Interesting times we’re living now, but it should not be a surprise. Scientists have been warning for years about possible pandemics and how fast they can spread in a world where I can eat breakfast on one continent and dinner on another. History always foretells the future. Europeans brought diseases to the New World that decimated the indigenous peoples because they had no immunity. The 1918 Flu may have been a prelude to today. A lack of immunity is what helped us defeat the Martians, according to H.G. Wells in War of the Worlds.
Please, before you shoot me an angry email for not taking the current situation seriously, I do. I just don’t want humor to be a casualty of COVID-19. My wife and I are in the at-risk group, so we haven’t ventured out in the last two weeks except once to the pharmacy and the grocery store, and then it was only me. I took all the recommended precautions, which you can find at www.coronavirus.gov.
The site also provides other useful information. Practice social distancing; wash your hands often and try not to touch your face; stay at home if at all possible; absolutely stay at home if you’re sick and avoid contact with anyone in the home with you; avoid close contact with others, if you have to venture out; clean and disinfect.
Common sense can also be a casualty. When I did go to the pharmacy, I saw a young man of about 20 literally raking every roll of toilet paper into a buggy. I wanted to ask him why he felt the need to buy every roll. I last saw him arguing with the manager. I can only think of two reasons for his behavior. The first is he was buying in hopes of reselling at a profit. I’m a capitalist, but a person who would take advantage of others in a crisis is…well, this is a family newspaper so I can’t use that word, but you’ll understand.
As for the second reason, I asked a couple of psychologist friends (if there was anyone who needed psychologists in their life, it’s me). They said that some people revert to hoarding behavior in times of crisis. On a smaller scale, you see it anytime local weather forecasters say “snow.” Like magic, milk, bread, and eggs disappear. The same is true now with disinfectants, bleach, and the like. Neither of my learned friends could explain the toilet paper phenomenon.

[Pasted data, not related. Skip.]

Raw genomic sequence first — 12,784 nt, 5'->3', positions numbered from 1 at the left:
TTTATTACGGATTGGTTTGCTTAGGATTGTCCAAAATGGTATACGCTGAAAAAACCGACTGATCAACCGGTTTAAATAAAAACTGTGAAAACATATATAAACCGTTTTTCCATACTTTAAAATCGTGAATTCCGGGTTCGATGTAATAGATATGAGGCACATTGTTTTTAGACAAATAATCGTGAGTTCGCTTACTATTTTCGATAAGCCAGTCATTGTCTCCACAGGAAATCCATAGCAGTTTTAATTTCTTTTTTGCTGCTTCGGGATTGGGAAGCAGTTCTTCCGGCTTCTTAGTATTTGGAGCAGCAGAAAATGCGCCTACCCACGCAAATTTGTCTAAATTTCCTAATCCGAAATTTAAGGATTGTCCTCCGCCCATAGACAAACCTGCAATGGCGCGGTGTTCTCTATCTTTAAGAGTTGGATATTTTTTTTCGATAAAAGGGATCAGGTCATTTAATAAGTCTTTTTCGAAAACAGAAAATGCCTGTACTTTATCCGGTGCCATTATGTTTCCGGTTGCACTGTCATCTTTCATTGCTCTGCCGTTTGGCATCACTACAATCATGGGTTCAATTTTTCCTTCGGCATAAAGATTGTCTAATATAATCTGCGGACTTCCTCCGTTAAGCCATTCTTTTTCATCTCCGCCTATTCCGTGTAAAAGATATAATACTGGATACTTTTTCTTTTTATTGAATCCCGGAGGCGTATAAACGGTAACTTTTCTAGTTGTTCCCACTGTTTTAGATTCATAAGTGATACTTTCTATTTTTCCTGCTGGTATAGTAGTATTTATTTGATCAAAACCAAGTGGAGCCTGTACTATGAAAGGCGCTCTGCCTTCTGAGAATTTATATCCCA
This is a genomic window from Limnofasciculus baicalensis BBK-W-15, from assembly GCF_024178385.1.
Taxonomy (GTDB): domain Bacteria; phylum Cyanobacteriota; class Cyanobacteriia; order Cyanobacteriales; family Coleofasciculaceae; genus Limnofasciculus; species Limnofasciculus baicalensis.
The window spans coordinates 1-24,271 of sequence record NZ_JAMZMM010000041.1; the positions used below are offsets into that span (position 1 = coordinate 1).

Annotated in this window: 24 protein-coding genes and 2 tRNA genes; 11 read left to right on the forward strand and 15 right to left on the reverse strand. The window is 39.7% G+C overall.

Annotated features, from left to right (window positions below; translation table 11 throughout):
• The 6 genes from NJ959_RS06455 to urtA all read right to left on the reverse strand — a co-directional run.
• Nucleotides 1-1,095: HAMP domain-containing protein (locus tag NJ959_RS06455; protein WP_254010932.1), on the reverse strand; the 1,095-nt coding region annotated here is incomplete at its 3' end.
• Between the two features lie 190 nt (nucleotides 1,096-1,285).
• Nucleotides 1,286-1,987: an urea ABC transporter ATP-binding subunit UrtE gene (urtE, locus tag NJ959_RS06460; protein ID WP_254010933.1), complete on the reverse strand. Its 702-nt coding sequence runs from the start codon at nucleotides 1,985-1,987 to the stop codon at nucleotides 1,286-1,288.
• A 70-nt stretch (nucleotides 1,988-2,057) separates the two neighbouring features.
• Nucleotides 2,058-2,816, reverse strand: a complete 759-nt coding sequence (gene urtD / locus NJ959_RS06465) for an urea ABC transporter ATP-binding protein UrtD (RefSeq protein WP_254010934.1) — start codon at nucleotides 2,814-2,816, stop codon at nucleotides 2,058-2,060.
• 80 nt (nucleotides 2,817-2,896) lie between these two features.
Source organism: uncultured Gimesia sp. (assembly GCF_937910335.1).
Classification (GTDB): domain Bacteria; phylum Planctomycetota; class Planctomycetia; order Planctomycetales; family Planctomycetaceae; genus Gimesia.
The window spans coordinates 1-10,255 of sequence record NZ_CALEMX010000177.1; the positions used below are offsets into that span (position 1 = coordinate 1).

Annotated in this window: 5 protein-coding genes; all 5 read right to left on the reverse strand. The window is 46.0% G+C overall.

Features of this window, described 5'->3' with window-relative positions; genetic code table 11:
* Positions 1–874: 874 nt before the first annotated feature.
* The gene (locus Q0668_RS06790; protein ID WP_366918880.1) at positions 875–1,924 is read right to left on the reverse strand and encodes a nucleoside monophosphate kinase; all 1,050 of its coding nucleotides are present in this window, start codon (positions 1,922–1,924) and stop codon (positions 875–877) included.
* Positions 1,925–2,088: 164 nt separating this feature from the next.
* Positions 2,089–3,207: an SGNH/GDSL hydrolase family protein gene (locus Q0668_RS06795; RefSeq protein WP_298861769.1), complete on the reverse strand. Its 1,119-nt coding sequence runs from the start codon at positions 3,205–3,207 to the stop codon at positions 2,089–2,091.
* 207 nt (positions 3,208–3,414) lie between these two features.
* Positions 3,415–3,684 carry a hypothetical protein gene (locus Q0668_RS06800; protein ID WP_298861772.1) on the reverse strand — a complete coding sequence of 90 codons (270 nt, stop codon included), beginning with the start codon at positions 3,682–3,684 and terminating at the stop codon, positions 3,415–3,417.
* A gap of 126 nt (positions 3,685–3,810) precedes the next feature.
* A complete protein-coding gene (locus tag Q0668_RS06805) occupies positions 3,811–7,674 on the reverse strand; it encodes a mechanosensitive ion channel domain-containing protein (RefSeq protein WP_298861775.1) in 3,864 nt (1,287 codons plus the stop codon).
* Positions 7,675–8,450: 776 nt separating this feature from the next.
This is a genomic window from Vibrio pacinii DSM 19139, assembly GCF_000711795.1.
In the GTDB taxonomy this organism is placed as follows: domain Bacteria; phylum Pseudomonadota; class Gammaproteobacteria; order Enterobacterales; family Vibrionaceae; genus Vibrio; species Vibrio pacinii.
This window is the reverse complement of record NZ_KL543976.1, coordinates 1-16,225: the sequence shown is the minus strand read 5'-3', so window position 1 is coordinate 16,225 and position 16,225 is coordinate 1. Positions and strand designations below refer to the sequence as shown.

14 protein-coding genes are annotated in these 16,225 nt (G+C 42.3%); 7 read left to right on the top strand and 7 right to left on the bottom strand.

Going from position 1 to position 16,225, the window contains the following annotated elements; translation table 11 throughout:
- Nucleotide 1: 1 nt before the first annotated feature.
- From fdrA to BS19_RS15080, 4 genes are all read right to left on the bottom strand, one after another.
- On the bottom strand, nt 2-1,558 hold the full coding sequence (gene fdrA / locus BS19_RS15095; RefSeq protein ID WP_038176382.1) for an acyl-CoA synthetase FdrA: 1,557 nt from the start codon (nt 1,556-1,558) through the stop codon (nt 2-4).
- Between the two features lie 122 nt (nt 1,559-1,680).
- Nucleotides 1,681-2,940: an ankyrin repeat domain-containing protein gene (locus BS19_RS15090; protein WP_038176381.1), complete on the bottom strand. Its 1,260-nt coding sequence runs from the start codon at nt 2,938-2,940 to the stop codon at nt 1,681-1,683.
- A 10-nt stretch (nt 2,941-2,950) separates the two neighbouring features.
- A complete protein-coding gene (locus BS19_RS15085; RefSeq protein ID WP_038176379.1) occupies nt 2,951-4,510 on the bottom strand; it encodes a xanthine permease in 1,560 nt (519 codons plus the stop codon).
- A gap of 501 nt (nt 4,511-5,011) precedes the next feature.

This is where I appeal to your common sense. You don’t need 100 rolls of toilet paper. A family of four can’t possibly drink 10 gallons of milk before it expires. Are people bathing in hand sanitizer? If not, you don’t need to buy it all. The website above recommends cleaning and disinfecting, but it also points out that one-third cup of bleach mixed with one gallon of water is sufficient; therefore, a gallon of bleach should last a long time unless you’re scrubbing the entire house inside and out. And please, leave some eggs for the rest of us.
Another casualty is the economy. People are losing their jobs. Hopefully, sooner rather than later, they can go back to work. In the meantime, there will be trying times for many. Historically, in hard times, charities have suffered. Organizations that rely on donations need help now more than ever. If you give in good times, consider doing so in the bad, if you can.
The spirit of our ancestors lives within us. They came to this wild continent and hacked out not only a living, but also a prosperous country. They persevered through a war that pitted kin folk against each other, in the end giving us a country that was still not perfect, but better. They fought the First World War that was to be the war that ended all wars. It wasn’t, so we have people still among us who saddled up and, not only fought World War II, but endured rationing because of it. Also still living are some who can tell you about the hardships of the Great Depression.
We will get through this, maybe with some tears of sadness, maybe with some scars, but hopefully with some laughter as well. We will learn the depth of our resilience, and we will survive.
“We have always held to the hope, the belief, the conviction that there is a better life, a better world, beyond the horizon.”
-Franklin D. Roosevelt, 1941